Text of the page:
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updated: 10/1/2014 1:27 PM

WINGS, YWCA neck and neck in Purple Purse Challenge

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  • Rebecca Darr of WINGS, as she picks up the Community Leader of the Year award at the Rolling Meadows Chamber of Commerce annual recognition dinner in late May.

      Rebecca Darr of WINGS, as she picks up the Community Leader of the Year award at the Rolling Meadows Chamber of Commerce annual recognition dinner in late May.
    Mark Welsh | Staff Photographer

 
By Eileen O. Daday
Daily Herald correspondent

The Purple Purse Challenge is coming down to the wire for a pair of suburban agencies that both help victims of domestic violence.

As of Wednesday afternoon, the YWCA in Evanston was on top of the leader board, with $151,770 pledged, while WINGS, or Women in Need Growing Stronger based in Arlington Heights, is in second place with $136,382 pledged. The YWCA of Metropolitan Chicago is in fourth place, with $85,455. To donate, visit www.crowdrise.com/purplepursechallenge.

They are among nearly 140 national domestic violence organizations selected to participate in this year's challenge, launched in 2011 by the Allstate Foundation. Each group will keep the money it raises, but at stake are matching funds: Allstate will donate $100,000 to the organization that raises the most money. The second place agency gets $75,000.

The Challenge ends at 10:59 a.m. Central time, on Friday.

Allstate's mission, it says, is to break the cycle of violence, and jump-start fundraising for these organizations. The timing of its challenge is no coincidence -- it ends at the beginning of October, which is Domestic Violence Awareness Month.

Karen Singer, CEO of the YWCA Evanston/North Shore said the Purple Purse Challenge is a terrific opportunity for them to raise funds for the domestic violence program.

"We are raising funds from individuals as well as businesses and corporations," she said. "We have waged a very creative and thoughtful challenge, and we are remaining hopeful that we will continue to bring in funds and raise visibility around domestic violence."

Rebecca Darr, WINGS executive director, said momentum for WINGS is building, with several anonymous donations of $10,000, as well as growing corporate support.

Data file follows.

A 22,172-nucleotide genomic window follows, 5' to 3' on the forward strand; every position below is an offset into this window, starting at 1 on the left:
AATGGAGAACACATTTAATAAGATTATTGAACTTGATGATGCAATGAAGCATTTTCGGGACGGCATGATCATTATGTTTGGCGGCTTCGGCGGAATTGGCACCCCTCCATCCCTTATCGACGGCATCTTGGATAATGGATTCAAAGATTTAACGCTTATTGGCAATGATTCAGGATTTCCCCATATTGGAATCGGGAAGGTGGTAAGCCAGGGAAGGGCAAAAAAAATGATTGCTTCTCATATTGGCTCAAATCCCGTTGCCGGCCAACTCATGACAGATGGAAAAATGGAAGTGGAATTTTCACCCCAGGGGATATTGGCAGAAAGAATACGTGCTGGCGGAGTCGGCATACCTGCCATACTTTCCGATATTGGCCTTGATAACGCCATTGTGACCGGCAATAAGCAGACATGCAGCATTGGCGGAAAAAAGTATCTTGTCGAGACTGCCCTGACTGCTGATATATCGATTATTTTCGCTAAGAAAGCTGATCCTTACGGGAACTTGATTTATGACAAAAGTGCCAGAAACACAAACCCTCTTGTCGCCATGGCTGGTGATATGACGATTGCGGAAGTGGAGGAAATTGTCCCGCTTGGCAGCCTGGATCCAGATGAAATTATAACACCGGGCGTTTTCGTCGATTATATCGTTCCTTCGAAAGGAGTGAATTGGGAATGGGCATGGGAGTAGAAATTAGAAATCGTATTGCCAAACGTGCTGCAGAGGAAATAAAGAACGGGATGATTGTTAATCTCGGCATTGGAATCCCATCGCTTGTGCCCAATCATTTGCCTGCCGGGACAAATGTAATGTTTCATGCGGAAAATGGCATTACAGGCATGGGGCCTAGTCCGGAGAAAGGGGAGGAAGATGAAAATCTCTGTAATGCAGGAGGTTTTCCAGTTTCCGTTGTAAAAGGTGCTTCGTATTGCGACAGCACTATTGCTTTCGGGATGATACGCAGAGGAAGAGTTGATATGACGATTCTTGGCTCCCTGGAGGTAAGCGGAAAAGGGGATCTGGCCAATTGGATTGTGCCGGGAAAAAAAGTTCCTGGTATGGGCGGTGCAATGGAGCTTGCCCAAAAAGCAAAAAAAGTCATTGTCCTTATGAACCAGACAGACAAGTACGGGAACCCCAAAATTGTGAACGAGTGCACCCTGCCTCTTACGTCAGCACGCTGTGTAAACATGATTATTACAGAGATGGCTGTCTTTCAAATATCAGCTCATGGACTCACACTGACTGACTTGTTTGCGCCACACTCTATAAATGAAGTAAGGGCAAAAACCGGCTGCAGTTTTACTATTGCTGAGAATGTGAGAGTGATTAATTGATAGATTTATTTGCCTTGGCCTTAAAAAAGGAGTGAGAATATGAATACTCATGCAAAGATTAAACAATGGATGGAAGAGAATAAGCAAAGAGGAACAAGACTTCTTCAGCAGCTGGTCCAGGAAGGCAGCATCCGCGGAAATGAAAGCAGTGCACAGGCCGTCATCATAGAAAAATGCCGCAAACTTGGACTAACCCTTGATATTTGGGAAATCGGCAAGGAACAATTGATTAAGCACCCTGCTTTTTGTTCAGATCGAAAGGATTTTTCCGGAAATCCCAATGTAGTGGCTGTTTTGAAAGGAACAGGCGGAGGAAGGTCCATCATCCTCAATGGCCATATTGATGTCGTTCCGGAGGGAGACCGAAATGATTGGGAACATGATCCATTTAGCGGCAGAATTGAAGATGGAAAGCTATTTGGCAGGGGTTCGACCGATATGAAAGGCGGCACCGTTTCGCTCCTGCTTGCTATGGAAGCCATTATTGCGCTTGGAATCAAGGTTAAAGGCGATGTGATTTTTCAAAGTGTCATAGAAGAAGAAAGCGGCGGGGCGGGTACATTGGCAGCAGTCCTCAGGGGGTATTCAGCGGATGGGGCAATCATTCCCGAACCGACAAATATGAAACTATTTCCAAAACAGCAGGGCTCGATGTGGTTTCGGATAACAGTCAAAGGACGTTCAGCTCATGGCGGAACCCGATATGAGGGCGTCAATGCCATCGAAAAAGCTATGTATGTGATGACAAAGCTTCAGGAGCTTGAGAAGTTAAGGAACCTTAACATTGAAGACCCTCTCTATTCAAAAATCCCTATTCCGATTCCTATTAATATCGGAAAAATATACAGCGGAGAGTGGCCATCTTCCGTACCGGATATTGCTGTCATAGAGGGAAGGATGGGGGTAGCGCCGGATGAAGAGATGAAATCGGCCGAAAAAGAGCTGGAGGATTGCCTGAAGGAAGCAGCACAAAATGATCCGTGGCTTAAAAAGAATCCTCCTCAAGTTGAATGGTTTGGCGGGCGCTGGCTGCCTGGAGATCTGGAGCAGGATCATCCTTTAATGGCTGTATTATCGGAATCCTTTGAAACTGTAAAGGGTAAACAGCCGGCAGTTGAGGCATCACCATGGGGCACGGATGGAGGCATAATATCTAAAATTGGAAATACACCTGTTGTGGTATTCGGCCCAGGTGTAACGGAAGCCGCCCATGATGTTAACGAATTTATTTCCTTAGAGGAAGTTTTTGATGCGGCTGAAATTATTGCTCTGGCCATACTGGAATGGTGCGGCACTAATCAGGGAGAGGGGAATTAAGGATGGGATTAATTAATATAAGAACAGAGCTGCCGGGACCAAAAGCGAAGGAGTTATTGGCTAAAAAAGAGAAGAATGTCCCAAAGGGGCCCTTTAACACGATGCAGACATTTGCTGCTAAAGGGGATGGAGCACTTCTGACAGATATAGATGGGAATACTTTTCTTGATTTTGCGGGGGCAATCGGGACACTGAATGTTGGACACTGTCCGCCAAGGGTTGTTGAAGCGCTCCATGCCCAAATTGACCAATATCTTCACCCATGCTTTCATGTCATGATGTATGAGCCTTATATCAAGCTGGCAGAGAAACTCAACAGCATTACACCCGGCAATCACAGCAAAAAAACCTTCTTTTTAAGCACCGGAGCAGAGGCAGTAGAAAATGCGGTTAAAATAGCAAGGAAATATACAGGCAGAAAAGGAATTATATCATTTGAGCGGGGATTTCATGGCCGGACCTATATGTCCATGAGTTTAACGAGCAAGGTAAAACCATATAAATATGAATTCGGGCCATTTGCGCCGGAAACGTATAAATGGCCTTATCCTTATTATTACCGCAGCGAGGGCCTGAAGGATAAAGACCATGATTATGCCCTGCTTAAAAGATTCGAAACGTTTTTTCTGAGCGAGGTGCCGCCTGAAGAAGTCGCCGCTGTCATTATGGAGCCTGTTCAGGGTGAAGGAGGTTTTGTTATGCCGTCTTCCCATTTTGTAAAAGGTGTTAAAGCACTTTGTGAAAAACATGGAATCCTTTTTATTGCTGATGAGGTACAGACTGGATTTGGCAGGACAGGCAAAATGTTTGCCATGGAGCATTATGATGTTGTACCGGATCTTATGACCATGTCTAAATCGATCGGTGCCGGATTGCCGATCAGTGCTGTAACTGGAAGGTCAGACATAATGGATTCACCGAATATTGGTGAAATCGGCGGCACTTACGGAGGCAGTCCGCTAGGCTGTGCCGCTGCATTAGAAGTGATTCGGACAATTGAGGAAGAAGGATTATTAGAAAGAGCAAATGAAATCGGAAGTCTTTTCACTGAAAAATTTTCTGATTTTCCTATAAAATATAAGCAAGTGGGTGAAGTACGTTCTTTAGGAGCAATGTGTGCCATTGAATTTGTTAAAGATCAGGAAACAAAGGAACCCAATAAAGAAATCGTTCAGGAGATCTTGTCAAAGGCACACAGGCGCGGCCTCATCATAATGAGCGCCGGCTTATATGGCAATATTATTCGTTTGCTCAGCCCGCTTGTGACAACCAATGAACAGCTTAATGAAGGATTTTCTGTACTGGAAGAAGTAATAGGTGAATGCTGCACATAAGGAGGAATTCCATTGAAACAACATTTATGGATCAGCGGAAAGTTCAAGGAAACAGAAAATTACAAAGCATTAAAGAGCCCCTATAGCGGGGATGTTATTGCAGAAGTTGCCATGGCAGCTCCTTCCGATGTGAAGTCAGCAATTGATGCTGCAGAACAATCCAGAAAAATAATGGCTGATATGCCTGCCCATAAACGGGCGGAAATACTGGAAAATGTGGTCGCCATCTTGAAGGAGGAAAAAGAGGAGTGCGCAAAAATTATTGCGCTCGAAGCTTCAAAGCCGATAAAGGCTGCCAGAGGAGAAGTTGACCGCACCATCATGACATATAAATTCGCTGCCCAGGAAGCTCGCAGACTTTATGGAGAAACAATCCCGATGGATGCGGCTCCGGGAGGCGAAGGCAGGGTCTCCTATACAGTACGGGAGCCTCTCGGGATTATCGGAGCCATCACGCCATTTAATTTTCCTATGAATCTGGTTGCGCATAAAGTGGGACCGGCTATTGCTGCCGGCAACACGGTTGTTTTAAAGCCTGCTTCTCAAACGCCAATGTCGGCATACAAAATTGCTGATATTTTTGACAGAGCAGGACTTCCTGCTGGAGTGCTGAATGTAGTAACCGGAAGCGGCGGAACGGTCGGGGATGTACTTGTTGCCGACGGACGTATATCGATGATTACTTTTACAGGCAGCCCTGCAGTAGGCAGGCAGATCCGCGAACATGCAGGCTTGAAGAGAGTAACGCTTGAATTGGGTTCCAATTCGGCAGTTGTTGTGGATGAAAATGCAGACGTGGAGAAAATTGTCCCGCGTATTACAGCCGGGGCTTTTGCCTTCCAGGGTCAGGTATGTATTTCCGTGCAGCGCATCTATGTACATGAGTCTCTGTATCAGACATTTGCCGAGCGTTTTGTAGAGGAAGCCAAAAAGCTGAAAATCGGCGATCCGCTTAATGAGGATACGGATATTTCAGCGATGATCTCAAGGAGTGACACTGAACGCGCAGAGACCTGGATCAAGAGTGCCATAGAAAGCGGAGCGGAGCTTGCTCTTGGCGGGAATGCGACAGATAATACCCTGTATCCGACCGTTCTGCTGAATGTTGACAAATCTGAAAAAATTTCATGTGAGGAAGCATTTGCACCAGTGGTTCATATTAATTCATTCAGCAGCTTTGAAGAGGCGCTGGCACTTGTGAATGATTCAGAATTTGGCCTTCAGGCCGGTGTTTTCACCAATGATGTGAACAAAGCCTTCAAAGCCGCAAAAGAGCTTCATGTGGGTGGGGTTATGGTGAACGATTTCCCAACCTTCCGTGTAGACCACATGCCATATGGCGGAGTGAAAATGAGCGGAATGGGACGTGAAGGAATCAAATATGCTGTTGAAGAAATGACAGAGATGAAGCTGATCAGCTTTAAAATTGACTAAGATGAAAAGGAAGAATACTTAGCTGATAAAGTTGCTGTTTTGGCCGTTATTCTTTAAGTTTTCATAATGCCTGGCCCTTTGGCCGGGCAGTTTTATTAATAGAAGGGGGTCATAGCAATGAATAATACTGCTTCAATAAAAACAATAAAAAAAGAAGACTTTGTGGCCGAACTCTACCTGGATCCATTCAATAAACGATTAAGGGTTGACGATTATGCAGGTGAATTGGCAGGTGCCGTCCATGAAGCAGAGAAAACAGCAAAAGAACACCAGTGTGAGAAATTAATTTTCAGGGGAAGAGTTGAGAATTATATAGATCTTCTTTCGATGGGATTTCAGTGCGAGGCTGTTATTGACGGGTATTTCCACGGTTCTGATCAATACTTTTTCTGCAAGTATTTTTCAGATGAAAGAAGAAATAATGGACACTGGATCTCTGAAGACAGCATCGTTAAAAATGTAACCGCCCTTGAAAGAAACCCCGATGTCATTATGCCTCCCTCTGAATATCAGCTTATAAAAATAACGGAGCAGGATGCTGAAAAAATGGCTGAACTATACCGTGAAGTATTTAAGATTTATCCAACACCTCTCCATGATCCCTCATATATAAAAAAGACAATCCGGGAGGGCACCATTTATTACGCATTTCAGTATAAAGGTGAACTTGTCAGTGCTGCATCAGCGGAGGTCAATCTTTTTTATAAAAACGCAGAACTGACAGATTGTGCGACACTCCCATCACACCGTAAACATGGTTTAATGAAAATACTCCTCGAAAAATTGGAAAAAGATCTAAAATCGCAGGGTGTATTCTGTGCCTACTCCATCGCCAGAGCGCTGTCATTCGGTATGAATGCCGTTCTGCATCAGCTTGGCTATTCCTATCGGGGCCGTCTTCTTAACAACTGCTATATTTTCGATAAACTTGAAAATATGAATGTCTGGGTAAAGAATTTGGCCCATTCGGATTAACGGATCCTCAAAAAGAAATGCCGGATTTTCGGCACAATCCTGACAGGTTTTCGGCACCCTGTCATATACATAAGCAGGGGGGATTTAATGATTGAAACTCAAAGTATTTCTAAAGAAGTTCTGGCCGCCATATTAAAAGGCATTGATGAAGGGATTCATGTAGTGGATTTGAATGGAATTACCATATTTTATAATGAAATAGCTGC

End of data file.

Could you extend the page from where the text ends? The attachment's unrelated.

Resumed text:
"This campaign will help take WINGS to the next level -- and allow us to spread our wings," she said.

Last month, WINGS officials announced it received its largest corporate gift, a $250,000 donation from Verizon Midwest, based in Schaumburg. Funds were raised from Verizon's HopeLine initiative and were earmarked for WINGS' new shelter on Chicago's Southwest side.

"This is the first domestic shelter built in the city of Chicago in over a decade," Darr said. "It comes in response to the huge need to help women and children connect with services that will set them free from abuse."

While this is the first year that WINGS is participating, YWCA facilities across the country have been involved since the beginning.

The mission of local YWCA centers is to eliminate racism and empower women, especially those fleeing domestic abuse. The Evanston facility, which serves 800 women and children from throughout the North Shore, is one of 27 YWCA centers selected.

"Recent events have spurred many people to more closely examine domestic violence and to ask how they can be part of the solution," says Dara Richardson-Heron, CEO of YWCA USA. "We encourage them to join us, along with our fellow service providers and advocates, in our commitment to breaking the cycle of domestic violence."

WINGS officials said if they were to win the challenge, funds would be used for program expansion, both in the opening of the WINGS Metro shelter in the Chicago and with additional space at the 45-bed Safe House in Rolling Meadows.

Darr said the additional funding will also fund its community-based programs of counseling, community education and advocacy for women not needing shelter.

"Calls to our 24-hour hotline have increased 25 percent since the Ray Rice video hit the news," Darr added, "meaning the discussion around domestic violence -- and what can be done to put an end to it -- has never been more important."

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